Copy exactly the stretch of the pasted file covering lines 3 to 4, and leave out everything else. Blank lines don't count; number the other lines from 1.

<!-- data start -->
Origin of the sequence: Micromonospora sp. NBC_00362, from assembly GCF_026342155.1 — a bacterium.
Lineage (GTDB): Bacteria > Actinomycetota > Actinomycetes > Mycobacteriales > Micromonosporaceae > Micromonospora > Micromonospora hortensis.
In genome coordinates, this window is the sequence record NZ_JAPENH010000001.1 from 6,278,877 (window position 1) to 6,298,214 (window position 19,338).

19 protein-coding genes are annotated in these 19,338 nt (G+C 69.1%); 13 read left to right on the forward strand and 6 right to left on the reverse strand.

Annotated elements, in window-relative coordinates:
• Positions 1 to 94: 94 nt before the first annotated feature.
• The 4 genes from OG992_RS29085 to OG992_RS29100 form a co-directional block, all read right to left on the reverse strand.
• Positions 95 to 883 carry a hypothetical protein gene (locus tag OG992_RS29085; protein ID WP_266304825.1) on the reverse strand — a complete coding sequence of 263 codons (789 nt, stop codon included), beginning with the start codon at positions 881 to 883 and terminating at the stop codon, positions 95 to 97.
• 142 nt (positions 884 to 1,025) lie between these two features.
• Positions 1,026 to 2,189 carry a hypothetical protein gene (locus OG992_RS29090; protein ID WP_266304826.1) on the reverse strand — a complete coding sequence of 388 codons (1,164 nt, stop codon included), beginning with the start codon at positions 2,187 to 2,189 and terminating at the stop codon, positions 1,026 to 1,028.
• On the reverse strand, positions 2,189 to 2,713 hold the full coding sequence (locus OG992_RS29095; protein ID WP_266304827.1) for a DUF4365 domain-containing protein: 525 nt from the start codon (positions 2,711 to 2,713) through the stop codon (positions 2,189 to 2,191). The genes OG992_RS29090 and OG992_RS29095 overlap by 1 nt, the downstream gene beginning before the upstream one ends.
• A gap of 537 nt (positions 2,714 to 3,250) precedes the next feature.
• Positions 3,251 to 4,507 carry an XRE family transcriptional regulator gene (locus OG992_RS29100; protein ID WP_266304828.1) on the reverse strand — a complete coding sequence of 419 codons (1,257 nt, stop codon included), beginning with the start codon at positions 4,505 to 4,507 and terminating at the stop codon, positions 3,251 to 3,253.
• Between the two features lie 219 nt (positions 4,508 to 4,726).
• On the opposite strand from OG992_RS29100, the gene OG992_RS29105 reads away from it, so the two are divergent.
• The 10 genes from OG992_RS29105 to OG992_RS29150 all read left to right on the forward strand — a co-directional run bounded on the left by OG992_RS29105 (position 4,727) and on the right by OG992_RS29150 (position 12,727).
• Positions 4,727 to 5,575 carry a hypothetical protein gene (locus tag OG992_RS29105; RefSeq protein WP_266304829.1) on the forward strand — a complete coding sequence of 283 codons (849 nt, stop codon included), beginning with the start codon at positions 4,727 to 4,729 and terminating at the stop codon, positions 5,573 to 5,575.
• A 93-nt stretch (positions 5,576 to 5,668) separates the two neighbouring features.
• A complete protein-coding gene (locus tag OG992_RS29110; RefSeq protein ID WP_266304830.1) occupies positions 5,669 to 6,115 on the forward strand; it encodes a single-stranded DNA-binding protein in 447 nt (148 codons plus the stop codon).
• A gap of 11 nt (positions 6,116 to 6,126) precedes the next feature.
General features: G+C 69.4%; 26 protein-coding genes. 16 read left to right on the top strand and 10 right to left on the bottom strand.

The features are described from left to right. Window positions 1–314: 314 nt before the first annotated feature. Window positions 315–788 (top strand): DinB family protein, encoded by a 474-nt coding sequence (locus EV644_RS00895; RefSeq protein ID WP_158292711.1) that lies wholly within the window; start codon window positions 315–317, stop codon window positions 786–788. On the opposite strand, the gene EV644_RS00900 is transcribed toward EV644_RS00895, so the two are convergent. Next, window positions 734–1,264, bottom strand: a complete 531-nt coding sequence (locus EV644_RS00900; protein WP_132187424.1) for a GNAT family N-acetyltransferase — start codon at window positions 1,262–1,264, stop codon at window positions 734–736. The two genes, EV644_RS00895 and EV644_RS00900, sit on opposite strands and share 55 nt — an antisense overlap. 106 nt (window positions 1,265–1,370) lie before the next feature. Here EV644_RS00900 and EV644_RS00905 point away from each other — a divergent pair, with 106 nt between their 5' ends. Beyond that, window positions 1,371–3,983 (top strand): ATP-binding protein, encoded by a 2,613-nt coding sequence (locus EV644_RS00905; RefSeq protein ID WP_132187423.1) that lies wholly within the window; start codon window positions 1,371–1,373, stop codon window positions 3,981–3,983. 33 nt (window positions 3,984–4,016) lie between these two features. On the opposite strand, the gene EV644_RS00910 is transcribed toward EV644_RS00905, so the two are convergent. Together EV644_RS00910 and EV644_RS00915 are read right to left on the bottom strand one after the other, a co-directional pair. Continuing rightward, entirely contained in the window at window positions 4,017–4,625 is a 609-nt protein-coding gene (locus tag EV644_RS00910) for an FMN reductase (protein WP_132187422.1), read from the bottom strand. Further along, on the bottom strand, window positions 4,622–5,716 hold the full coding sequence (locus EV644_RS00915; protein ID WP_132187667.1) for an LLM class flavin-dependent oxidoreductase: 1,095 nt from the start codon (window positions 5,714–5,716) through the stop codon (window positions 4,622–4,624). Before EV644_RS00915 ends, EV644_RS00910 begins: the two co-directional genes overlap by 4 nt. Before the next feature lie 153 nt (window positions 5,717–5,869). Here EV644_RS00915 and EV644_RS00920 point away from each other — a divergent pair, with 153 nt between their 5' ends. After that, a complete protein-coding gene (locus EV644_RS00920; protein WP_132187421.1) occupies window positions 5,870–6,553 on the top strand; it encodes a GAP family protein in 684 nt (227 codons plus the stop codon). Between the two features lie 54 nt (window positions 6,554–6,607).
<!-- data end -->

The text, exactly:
In genome coordinates, this window is the sequence record NZ_JAPENH010000001.1 from 6,278,877 (window position 1) to 6,298,214 (window position 19,338).

19 protein-coding genes are annotated in these 19,338 nt (G+C 69.1%); 13 read left to right on the forward strand and 6 right to left on the reverse strand.